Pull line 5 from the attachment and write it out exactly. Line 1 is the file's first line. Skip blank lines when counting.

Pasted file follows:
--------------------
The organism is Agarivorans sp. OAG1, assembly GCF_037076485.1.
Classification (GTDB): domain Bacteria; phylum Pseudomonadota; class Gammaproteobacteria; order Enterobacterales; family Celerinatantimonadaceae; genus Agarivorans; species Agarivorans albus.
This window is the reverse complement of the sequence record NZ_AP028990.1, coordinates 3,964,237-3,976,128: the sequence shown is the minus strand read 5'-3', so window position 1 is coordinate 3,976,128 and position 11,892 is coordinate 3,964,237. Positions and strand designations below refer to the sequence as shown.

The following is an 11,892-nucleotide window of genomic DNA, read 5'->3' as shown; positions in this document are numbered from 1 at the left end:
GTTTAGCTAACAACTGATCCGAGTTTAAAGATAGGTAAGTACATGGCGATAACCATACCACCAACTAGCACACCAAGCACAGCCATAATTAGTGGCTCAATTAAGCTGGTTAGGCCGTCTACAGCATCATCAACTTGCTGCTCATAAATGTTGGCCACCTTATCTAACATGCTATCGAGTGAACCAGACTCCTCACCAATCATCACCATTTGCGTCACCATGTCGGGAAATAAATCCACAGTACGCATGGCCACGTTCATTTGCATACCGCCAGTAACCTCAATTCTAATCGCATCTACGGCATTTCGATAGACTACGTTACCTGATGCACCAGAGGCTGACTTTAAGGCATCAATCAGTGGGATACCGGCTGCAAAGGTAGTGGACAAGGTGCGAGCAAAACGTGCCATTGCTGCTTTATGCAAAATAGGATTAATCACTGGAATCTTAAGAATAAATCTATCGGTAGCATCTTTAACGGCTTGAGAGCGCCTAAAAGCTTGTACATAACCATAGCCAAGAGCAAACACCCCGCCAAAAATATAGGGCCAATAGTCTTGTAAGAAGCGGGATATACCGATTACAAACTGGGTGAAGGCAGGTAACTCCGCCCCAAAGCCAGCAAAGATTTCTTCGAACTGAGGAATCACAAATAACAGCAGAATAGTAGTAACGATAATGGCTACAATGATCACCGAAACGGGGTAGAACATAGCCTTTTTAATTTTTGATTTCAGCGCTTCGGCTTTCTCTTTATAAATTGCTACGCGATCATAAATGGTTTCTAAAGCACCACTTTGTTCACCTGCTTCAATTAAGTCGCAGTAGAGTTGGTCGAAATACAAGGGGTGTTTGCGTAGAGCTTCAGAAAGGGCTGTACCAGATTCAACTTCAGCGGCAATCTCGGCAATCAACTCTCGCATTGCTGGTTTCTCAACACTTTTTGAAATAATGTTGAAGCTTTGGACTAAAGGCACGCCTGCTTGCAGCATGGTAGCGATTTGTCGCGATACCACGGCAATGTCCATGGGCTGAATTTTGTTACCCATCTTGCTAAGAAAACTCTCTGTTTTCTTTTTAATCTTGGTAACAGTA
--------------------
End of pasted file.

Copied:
GTTTAGCTAACAACTGATCCGAGTTTAAAGATAGGTAAGTACATGGCGATAACCATACCACCAACTAGCACACCAAGCACAGCCATAATTAGTGGCTCAATTAAGCTGGTTAGGCCGTCTACAGCATCATCAACTTGCTGCTCATAAATGTTGGCCACCTTATCTAACATGCTATCGAGTGAACCAGACTCCTCACCAATCATCACCATTTGCGTCACCATGTCGGGAAATAAATCCACAGTACGCATGGCCACGTTCATTTGCATACCGCCAGTAACCTCAATTCTAATCGCATCTACGGCATTTCGATAGACTACGTTACCTGATGCACCAGAGGCTGACTTTAAGGCATCAATCAGTGGGATACCGGCTGCAAAGGTAGTGGACAAGGTGCGAGCAAAACGTGCCATTGCTGCTTTATGCAAAATAGGATTAATCACTGGAATCTTAAGAATAAATCTATCGGTAGCATCTTTAACGGCTTGAGAGCGCCTAAAAGCTTGTACATAACCATAGCCAAGAGCAAACACCCCGCCAAAAATATAGGGCCAATAGTCTTGTAAGAAGCGGGATATACCGATTACAAACTGGGTGAAGGCAGGTAACTCCGCCCCAAAGCCAGCAAAGATTTCTTCGAACTGAGGAATCACAAATAACAGCAGAATAGTAGTAACGATAATGGCTACAATGATCACCGAAACGGGGTAGAACATAGCCTTTTTAATTTTTGATTTCAGCGCTTCGGCTTTCTCTTTATAAATTGCTACGCGATCATAAATGGTTTCTAAAGCACCACTTTGTTCACCTGCTTCAATTAAGTCGCAGTAGAGTTGGTCGAAATACAAGGGGTGTTTGCGTAGAGCTTCAGAAAGGGCTGTACCAGATTCAACTTCAGCGGCAATCTCGGCAATCAACTCTCGCATTGCTGGTTTCTCAACACTTTTTGAAATAATGTTGAAGCTTTGGACTAAAGGCACGCCTGCTTGCAGCATGGTAGCGATTTGTCGCGATACCACGGCAATGTCCATGGGCTGAATTTTGTTACCCATCTTGCTAAGAAAACTCTCTGTTTTCTTTTTAATCTTGGTAACAGTA